3 Ways to Incorporate Local Foods into your Home Today!

May 11
Written By Kenna Kanneberg


It’s no longer surprising to hear about supply chain issues and see signs at the grocery store indicating that a product is temporarily out of stock. After the COVID-19 pandemic, we began to realize how dependent the typical American is on the global economy, even for our groceries! It’s not uncommon to go to the grocery store, pull something off the shelf and read the packaging, only to find that the food was transported across the country, or even the world, to reach our local supermarkets.

Eating foods manufactured or produced around the world not only incentivizes cheaper labor practices and production costs to mitigate shipping costs; it also affects the flavor of what we’re eating. Produce is an easy example. In order to ship produce across the continent or an ocean, it needs to be harvested before it is fully ripe, as ripeness often leads to tender fruits that are more easily damaged. When we harvest fruits or vegetables before they are fully ripe, we deprive them of the time to develop their full flavor and nutrient profile, leading to bland foods with different textures than what we could expect from a freshly harvested version of the same food. If you’ve ever tried a tomato from the supermarket in January and thought it was disappointing, that may be part of the reason. It is very hard to compare to a tomato that was harvested within hours or minutes of being eaten.

Localizing our food system also creates higher accountability for the producers of our foods. Recently, we have seen a marketing trend of ensuring that products are “fresh”, “non-GMO” or “cage-free”. Yet what does that actually mean about a company’s labor practices? We could be very encouraged to see those labels on the food we’re paying extra for at the grocery store, yet very disheartened to see what a company’s practices are in reality. When you know your local farmer, and are able to regularly see how they produce the food that you are paying for, you can rest assured knowing that the quality afforded your food extends beyond clever marketing schemes.

If you are just learning of some of the above information, it may feel overwhelming to try to incorporate local food into your diet. Like I had, you may have bought into the lie that you can’t afford to eat local. Or you may just be unsure of how to start. This post outlines 3 ways for you to begin incorporating local food into your diet, without having to give up many of the foods you know and love.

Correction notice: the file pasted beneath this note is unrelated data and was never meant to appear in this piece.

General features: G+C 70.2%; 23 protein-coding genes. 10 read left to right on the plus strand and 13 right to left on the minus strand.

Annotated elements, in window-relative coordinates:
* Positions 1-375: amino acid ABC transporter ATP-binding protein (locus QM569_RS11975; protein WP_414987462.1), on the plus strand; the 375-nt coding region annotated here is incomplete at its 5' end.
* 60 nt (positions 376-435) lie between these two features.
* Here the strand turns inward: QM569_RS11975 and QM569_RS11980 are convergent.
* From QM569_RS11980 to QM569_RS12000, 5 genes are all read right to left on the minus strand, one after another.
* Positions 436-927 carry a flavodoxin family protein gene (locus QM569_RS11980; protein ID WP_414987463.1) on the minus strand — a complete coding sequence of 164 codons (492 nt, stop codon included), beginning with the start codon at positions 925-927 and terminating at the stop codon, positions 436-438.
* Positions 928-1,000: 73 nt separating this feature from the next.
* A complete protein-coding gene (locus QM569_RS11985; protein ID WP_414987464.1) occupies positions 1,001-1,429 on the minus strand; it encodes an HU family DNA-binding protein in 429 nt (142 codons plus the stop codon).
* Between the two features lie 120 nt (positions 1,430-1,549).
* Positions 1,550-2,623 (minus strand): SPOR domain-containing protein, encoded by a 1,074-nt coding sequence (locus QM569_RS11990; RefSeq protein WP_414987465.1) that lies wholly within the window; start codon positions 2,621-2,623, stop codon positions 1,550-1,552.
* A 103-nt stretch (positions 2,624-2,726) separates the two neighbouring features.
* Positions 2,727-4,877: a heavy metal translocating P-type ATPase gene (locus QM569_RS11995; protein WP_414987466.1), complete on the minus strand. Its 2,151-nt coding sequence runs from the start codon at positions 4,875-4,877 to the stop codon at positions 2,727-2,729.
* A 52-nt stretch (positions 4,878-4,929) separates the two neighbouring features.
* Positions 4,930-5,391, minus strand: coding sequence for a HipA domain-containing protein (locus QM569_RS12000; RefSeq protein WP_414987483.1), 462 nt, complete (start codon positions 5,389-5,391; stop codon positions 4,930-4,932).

1. Find your local farmers and ask what they sell.

If you’re reading this blog, you’re off to a great start! We are so excited to be able to produce high-quality eggs, meat chickens and produce for the Green Bay area. Even though it’s our first season, Shane and I love talking to people about what we’re producing on our farm. If a farmer is producing a great product, they are likely excited to answer your questions about it.

If you’re unsure where to begin looking, you’re not alone! Taking a Saturday morning to walk around your local farmers’ market will give you a good idea of what is available to purchase locally in your area, and you can begin planning your family’s meals around what you see at the stands. In Northeast WI, we have a large variety of fruits and veggies throughout the growing seasons, local dairies and cheese producers, meat and egg producers and even some farmers that sell their own grains - like flour! Many farmers have social media pages that you can use to reach out and ask what they sell year round. Many cities even have winter farmers’ markets where vendors sell their food throughout the winter months, as well.